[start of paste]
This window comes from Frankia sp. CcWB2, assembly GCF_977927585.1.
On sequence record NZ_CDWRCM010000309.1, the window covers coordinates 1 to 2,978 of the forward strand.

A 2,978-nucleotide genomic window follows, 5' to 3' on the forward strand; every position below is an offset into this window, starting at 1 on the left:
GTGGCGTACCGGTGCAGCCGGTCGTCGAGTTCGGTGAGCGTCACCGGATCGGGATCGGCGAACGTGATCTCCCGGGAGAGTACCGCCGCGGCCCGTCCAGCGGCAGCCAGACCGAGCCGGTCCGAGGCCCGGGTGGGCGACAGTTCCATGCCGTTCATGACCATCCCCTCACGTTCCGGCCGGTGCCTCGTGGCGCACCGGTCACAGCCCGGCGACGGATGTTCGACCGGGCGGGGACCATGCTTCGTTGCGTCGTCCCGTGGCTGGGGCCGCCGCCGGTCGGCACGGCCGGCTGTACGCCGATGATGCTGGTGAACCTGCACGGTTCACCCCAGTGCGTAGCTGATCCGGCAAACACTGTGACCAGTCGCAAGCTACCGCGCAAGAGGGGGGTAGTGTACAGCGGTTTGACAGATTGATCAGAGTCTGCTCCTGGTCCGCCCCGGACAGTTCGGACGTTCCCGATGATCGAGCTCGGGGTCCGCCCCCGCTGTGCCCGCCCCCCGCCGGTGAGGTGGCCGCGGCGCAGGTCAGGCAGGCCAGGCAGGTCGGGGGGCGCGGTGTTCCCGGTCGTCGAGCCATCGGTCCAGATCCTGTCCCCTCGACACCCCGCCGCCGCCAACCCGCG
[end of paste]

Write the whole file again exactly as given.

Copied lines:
This window comes from Frankia sp. CcWB2, assembly GCF_977927585.1.
On sequence record NZ_CDWRCM010000309.1, the window covers coordinates 1 to 2,978 of the forward strand.

A 2,978-nucleotide genomic window follows, 5' to 3' on the forward strand; every position below is an offset into this window, starting at 1 on the left:
GTGGCGTACCGGTGCAGCCGGTCGTCGAGTTCGGTGAGCGTCACCGGATCGGGATCGGCGAACGTGATCTCCCGGGAGAGTACCGCCGCGGCCCGTCCAGCGGCAGCCAGACCGAGCCGGTCCGAGGCCCGGGTGGGCGACAGTTCCATGCCGTTCATGACCATCCCCTCACGTTCCGGCCGGTGCCTCGTGGCGCACCGGTCACAGCCCGGCGACGGATGTTCGACCGGGCGGGGACCATGCTTCGTTGCGTCGTCCCGTGGCTGGGGCCGCCGCCGGTCGGCACGGCCGGCTGTACGCCGATGATGCTGGTGAACCTGCACGGTTCACCCCAGTGCGTAGCTGATCCGGCAAACACTGTGACCAGTCGCAAGCTACCGCGCAAGAGGGGGGTAGTGTACAGCGGTTTGACAGATTGATCAGAGTCTGCTCCTGGTCCGCCCCGGACAGTTCGGACGTTCCCGATGATCGAGCTCGGGGTCCGCCCCCGCTGTGCCCGCCCCCCGCCGGTGAGGTGGCCGCGGCGCAGGTCAGGCAGGCCAGGCAGGTCGGGGGGCGCGGTGTTCCCGGTCGTCGAGCCATCGGTCCAGATCCTGTCCCCTCGACACCCCGCCGCCGCCAACCCGCG